He is responsible for placing each piece in hot sand to create the artistic shadow, as I no longer have the patience to do that part of the work.  It is an essential part of the process, but very tedious.  Patrice has the eye and understands exactly how the final result will look.  He did a great job.

At this point all the sides for the four boxes are assembled and all the tops are nearly ready.  The inside marquetry is done and glued down.  There is one last issue to resolve: green bone.

If you look closely at the marquetry you will see that a lot of the places where leaves should be are empty.  These spots will be filled with green bone leaves.  Also, in these places you can see small strips of ebony crossing the empty space.  These strips are "bridges" which are a feature of the Classic Method.  By leaving "bridges" in the design, the various elements of the background can remain exactly in the proper place until the worker is ready to install the proper element.  The worker just cuts out the bridge and installs the leaf, in this case.  We will do that as soon as we complete the process of dying the white bone a proper green.  Green bone elements were a very popular feature in late 17th century work.

I am so proud of this recent work that I want to show you some closeups, even though the work is not completely done.  Note you are looking at the back side of the marquetry, which is being assembled with hot glue on an assembly board which is covered in stretched Kraft paper.  When all the parts are in place, any gaps which remain will be filled with mastic.  Then we can remove the panels and finally glue them in place on the outside of our boxes.

We are very fortunate that three of these boxes have been sold and paid for.  That means that there is only one Treasure Box Series II which remains available.  It is our hope that we will find a patron who is able to purchase the last box and perhaps donate it to a museum.  We believe that this work is worthy of being in a museum where it can be enjoyed by the general public.  I think it is very important in this modern disposable world that the public has the chance to view objects which will stand the test of time.  This work is equal to that produced centuries ago, as we have been very faithful to the craft.

Saturday, September 20, 2014

Exciting WIA Week in Winston Salem

Fortunately, I had decided to arrive several days in advance of the WIA conference and stay a few days after, so Kristen and I were able to spend some quality time in old Winston Salem.  In fact, the last time I visited Winston Salem and MESDA was in 1978, during one of my several trips to visit East coast museums and historic settlements.  I am sorry it took so long for me to return.

The weather was great, in fact, with only a slight spot of rain and moderate heat.  While I was away, on the other hand, San Diego had a heat wave, with several days above 100 degrees.  Poor Patrice had to work at the bench, building the top of our Treasure Box (Series 2) while I got to wander around from place to place, thinking perhaps I should have packed a sweater.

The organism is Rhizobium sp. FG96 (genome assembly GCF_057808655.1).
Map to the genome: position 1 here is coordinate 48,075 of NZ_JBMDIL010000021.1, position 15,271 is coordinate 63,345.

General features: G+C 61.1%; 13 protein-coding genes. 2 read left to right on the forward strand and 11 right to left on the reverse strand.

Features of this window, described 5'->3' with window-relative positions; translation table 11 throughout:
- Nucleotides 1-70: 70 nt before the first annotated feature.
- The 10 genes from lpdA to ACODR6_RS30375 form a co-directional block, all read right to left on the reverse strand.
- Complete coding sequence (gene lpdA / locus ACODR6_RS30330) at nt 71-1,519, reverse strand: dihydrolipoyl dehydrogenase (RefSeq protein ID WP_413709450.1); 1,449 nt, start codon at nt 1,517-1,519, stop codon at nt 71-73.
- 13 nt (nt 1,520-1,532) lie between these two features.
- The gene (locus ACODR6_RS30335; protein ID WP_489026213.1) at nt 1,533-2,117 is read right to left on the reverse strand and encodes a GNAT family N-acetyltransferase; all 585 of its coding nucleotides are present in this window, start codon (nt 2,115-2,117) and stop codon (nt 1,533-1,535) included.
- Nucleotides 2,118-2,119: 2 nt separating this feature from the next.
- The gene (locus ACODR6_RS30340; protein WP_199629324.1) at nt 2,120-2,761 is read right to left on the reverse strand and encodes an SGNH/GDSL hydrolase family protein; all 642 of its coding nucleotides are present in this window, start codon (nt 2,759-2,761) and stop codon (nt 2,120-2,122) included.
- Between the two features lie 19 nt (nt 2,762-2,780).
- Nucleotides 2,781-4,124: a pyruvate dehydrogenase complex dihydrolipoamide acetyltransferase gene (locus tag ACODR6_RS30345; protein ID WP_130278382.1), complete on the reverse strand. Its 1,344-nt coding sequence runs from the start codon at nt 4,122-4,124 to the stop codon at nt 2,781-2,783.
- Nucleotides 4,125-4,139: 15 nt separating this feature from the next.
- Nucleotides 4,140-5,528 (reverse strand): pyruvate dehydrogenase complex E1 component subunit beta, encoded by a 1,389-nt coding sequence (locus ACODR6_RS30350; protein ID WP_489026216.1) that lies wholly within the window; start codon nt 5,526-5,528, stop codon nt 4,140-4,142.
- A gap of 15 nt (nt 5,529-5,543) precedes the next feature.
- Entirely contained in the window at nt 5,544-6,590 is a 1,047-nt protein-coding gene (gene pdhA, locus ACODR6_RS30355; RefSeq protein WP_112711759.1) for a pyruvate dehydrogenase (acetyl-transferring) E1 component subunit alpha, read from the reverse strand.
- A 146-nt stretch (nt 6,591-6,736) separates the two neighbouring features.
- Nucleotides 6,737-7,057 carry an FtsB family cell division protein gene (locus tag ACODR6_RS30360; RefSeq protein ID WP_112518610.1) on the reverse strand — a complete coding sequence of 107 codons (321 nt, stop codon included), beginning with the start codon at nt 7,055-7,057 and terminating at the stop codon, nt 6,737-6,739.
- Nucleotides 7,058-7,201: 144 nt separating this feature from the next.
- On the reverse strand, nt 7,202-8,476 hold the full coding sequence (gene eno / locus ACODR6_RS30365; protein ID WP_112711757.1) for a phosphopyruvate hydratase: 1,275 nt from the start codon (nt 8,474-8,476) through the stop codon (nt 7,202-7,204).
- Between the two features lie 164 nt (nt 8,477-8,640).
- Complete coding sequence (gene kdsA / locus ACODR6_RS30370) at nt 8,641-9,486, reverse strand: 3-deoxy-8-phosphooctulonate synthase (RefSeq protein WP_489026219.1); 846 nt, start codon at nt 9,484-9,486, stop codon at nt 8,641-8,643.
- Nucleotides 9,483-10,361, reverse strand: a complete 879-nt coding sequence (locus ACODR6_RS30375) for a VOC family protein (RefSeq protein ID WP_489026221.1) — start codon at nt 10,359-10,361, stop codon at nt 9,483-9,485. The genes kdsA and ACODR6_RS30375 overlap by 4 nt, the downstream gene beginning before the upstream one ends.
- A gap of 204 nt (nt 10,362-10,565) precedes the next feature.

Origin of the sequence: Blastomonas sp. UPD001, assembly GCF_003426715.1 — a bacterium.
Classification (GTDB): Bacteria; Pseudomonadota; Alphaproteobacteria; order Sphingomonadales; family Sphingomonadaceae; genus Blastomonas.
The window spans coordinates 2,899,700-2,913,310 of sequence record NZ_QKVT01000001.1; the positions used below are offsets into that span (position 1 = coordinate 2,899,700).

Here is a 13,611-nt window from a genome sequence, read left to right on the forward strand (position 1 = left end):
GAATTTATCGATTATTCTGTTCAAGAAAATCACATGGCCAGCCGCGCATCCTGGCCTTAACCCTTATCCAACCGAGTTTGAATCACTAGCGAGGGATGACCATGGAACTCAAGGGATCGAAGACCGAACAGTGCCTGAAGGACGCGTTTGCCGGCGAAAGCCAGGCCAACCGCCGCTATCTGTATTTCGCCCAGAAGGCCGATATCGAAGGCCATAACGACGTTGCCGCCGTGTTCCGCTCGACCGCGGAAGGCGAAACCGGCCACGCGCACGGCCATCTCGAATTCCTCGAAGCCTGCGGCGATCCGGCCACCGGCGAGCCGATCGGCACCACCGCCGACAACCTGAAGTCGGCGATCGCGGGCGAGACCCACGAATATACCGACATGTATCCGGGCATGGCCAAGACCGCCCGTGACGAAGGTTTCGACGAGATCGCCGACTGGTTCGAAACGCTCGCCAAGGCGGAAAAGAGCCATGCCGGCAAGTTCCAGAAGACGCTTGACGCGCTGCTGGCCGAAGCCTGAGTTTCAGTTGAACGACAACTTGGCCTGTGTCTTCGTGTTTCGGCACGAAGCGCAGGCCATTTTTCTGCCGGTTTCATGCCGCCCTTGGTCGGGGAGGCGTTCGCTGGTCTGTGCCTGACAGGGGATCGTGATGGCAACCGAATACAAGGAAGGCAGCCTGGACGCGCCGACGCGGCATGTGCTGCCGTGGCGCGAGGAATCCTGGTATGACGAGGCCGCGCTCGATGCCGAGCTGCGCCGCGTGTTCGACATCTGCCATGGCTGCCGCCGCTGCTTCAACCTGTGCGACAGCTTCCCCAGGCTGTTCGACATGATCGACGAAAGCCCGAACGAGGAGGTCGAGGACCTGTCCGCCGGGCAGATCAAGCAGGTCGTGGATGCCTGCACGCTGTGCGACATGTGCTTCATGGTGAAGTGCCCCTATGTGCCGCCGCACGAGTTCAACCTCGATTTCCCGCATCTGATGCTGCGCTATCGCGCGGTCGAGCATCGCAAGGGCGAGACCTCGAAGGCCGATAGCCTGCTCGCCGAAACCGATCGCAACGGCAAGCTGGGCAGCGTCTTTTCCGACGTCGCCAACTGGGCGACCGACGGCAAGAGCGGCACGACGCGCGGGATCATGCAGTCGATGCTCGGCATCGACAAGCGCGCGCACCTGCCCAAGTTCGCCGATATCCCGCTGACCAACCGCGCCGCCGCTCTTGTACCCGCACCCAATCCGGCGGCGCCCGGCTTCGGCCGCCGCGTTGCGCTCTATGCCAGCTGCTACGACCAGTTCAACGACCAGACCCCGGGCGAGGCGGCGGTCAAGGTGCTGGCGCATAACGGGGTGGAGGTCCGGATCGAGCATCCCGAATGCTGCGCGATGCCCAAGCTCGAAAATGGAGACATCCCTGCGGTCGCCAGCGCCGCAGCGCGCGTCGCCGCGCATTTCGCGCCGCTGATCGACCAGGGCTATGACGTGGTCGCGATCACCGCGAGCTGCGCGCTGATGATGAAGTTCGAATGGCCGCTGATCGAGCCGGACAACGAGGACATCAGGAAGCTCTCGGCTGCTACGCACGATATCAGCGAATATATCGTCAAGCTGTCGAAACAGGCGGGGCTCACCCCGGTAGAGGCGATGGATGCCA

Last year, during this time, I was teaching at Marc Adams school, and only had a short time late on Saturday to get away.  I broke several speed limits driving from the school to Cincinnati to see the WIA event.  I got there about 30 minutes before it closed, with just enough time to get my signed copies of Roubo from Chris.  As it turned out, I also had to sign a few copies, since I wrote the Forward.  The best part was that I got to have a nice dinner with Roy later that evening.

This year, I was a speaker, and presented two lectures to a rather enthusiastic and supportive audience.  The first was a talk on "Historic Marquetry Procedures,"and went through basically 500 years of the traditional methods used to create this art form.  The second was "Building and Using a Chevalet."  At the start of this lecture, I mentioned that I have been working for nearly 20 years to introduce this unique tool to woodworkers in North America.  Then I foolishly asked if anyone in the audience knew about this tool.  When nobody raised their hand, a person in the back shouted, "You haven't been very successful!"  As they always say in law school, "Never ask a question if you don't already know the answer."

I shared the lecture room with Roy Underhill, which is always an experience.  As I was setting up my talk, he was putting his things away.  They had scheduled a half hour break between speakers.  Just about the time I was ready to start, Roy had the brilliant idea to "introduce" me. You probably already know he can be theatrical, to say the least.